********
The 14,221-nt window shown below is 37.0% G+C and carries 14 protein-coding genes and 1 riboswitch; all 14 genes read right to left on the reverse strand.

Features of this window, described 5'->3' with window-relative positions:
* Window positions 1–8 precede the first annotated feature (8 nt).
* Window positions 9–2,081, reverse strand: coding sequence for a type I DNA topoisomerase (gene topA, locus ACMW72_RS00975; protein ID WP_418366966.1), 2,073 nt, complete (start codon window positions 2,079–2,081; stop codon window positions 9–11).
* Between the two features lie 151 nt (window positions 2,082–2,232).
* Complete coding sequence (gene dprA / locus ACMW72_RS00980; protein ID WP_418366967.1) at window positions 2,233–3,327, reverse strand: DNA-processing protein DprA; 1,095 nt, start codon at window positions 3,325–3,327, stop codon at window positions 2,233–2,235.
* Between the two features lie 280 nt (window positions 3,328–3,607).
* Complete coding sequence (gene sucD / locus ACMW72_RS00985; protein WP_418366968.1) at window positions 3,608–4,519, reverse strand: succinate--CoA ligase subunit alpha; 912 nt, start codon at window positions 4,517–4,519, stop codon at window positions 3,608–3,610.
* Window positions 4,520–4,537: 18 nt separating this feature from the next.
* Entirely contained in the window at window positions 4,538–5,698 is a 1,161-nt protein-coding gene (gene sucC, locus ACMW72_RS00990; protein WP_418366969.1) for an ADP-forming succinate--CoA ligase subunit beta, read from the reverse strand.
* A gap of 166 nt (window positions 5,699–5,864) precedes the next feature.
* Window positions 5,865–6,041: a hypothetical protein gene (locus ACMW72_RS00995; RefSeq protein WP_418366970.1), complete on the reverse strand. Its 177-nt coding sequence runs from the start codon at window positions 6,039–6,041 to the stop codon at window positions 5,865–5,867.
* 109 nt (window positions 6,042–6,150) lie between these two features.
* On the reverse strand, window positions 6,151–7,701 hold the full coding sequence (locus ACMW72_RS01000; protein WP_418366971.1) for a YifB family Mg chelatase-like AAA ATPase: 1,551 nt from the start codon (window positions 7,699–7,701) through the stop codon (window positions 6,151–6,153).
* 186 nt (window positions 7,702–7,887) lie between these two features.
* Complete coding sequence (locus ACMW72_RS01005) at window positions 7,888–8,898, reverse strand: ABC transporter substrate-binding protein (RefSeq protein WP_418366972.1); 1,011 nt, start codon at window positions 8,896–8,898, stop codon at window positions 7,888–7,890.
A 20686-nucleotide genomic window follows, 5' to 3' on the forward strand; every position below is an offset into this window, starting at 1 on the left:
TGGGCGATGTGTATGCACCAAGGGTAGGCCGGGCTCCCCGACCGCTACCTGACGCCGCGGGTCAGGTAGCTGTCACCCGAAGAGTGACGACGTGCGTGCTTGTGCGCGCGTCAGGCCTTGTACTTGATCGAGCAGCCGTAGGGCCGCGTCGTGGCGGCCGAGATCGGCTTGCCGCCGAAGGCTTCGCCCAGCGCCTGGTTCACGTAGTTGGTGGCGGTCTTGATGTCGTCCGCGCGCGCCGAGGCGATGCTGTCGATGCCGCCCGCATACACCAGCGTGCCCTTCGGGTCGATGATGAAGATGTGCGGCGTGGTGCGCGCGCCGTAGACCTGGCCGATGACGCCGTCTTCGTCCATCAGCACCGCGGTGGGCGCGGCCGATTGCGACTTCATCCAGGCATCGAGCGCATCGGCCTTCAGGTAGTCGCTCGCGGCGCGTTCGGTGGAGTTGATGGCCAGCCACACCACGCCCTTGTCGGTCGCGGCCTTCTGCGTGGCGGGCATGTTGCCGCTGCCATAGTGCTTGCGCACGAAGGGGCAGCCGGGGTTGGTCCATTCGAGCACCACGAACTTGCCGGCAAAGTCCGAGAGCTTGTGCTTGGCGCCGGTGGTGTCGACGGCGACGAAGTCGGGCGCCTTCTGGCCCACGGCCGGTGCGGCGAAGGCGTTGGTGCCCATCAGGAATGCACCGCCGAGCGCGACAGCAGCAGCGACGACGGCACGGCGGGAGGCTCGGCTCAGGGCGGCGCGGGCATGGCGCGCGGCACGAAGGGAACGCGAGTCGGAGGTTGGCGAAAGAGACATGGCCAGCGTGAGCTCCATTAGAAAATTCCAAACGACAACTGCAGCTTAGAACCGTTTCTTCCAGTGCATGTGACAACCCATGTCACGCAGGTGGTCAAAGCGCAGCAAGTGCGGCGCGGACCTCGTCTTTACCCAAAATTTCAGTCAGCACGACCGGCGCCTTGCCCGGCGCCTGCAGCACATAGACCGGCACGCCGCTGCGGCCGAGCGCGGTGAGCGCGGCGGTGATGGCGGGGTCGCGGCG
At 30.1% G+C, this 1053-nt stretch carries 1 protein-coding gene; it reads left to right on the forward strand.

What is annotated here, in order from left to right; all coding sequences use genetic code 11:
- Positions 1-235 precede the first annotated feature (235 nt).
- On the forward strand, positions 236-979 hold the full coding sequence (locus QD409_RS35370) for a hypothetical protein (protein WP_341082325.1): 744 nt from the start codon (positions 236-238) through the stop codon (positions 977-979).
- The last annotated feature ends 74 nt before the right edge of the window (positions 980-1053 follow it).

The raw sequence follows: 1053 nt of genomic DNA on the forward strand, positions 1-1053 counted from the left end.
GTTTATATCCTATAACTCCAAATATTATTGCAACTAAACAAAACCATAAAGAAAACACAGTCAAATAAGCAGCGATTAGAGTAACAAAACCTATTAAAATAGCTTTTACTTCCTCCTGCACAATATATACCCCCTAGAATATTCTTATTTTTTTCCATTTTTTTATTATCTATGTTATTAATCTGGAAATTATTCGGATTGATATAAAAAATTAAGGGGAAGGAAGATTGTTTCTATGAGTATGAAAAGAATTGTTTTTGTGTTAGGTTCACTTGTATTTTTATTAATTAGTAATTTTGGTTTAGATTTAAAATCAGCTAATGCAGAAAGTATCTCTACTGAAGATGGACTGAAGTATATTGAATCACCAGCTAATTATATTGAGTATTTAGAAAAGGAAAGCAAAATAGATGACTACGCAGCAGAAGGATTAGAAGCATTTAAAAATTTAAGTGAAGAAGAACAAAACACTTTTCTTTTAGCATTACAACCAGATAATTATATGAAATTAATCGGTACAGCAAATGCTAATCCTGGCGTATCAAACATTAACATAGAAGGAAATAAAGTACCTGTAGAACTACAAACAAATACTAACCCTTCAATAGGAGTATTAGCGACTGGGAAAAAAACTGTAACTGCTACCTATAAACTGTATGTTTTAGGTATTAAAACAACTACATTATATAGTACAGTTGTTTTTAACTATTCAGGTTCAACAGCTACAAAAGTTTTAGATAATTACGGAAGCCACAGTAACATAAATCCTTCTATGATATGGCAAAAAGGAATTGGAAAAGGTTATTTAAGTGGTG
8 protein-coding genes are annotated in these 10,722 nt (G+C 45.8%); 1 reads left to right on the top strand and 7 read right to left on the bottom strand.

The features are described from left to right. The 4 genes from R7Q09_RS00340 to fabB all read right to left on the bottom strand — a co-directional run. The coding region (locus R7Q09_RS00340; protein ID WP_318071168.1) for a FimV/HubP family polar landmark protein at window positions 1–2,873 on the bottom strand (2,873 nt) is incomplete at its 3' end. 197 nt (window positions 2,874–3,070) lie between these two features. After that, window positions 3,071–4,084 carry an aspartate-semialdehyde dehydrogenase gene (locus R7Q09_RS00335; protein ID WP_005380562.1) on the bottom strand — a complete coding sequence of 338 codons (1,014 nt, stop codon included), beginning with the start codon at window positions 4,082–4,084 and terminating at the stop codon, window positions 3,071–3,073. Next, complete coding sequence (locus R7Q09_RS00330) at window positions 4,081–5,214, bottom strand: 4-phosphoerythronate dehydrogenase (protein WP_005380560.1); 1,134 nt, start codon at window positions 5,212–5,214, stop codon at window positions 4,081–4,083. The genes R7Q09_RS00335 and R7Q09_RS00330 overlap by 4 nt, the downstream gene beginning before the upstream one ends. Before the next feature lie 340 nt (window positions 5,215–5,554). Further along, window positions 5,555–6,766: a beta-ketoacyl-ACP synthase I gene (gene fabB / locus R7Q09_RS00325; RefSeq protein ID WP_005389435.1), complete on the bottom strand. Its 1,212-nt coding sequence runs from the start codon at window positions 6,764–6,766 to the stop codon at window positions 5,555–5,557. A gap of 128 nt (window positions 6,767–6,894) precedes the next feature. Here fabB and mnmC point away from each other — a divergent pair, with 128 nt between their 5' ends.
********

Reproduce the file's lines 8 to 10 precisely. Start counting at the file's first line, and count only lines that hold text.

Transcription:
* Complete coding sequence (gene sucD / locus ACMW72_RS00985; protein WP_418366968.1) at window positions 3,608–4,519, reverse strand: succinate--CoA ligase subunit alpha; 912 nt, start codon at window positions 4,517–4,519, stop codon at window positions 3,608–3,610.
* Window positions 4,520–4,537: 18 nt separating this feature from the next.
* Entirely contained in the window at window positions 4,538–5,698 is a 1,161-nt protein-coding gene (gene sucC, locus ACMW72_RS00990; protein WP_418366969.1) for an ADP-forming succinate--CoA ligase subunit beta, read from the reverse strand.